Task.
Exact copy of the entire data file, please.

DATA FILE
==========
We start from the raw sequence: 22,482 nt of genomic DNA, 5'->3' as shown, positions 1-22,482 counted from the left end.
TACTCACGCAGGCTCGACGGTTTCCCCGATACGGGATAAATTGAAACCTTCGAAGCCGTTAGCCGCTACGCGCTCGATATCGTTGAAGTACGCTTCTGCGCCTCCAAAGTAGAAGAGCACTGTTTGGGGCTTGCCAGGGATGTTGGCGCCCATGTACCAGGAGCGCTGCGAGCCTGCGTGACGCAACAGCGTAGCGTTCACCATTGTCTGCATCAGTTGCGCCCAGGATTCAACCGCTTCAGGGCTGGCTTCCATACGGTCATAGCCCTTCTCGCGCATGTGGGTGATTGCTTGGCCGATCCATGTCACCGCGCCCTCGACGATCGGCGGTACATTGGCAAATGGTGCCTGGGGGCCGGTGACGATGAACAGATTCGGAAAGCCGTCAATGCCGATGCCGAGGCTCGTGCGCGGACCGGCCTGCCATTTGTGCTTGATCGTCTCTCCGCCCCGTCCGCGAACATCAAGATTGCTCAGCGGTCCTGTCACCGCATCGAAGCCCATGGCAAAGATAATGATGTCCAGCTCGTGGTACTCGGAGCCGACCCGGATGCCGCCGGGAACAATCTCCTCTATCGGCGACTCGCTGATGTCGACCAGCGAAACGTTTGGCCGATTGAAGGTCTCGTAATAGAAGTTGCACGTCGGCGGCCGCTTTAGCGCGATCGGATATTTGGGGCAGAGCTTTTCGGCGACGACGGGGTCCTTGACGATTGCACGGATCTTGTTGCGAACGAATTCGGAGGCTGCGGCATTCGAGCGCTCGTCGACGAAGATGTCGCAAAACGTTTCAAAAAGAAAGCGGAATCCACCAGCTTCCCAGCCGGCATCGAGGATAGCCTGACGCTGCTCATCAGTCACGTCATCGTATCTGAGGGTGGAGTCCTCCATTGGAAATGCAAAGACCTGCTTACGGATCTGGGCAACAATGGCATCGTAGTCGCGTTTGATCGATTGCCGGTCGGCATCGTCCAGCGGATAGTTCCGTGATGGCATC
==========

We start from the raw sequence: 22,482 nt of genomic DNA, 5'->3' as shown, positions 1-22,482 counted from the left end.
TACTCACGCAGGCTCGACGGTTTCCCCGATACGGGATAAATTGAAACCTTCGAAGCCGTTAGCCGCTACGCGCTCGATATCGTTGAAGTACGCTTCTGCGCCTCCAAAGTAGAAGAGCACTGTTTGGGGCTTGCCAGGGATGTTGGCGCCCATGTACCAGGAGCGCTGCGAGCCTGCGTGACGCAACAGCGTAGCGTTCACCATTGTCTGCATCAGTTGCGCCCAGGATTCAACCGCTTCAGGGCTGGCTTCCATACGGTCATAGCCCTTCTCGCGCATGTGGGTGATTGCTTGGCCGATCCATGTCACCGCGCCCTCGACGATCGGCGGTACATTGGCAAATGGTGCCTGGGGGCCGGTGACGATGAACAGATTCGGAAAGCCGTCAATGCCGATGCCGAGGCTCGTGCGCGGACCGGCCTGCCATTTGTGCTTGATCGTCTCTCCGCCCCGTCCGCGAACATCAAGATTGCTCAGCGGTCCTGTCACCGCATCGAAGCCCATGGCAAAGATAATGATGTCCAGCTCGTGGTACTCGGAGCCGACCCGGATGCCGCCGGGAACAATCTCCTCTATCGGCGACTCGCTGATGTCGACCAGCGAAACGTTTGGCCGATTGAAGGTCTCGTAATAGAAGTTGCACGTCGGCGGCCGCTTTAGCGCGATCGGATATTTGGGGCAGAGCTTTTCGGCGACGACGGGGTCCTTGACGATTGCACGGATCTTGTTGCGAACGAATTCGGAGGCTGCGGCATTCGAGCGCTCGTCGACGAAGATGTCGCAAAACGTTTCAAAAAGAAAGCGGAATCCACCAGCTTCCCAGCCGGCATCGAGGATAGCCTGACGCTGCTCATCAGTCACGTCATCGTATCTGAGGGTGGAGTCCTCCATTGGAAATGCAAAGACCTGCTTACGGATCTGGGCAACAATGGCATCGTAGTCGCGTTTGATCGATTGCCGGTCGGCATCGTCCAGCGGATAGTTCCGTGATGGCATC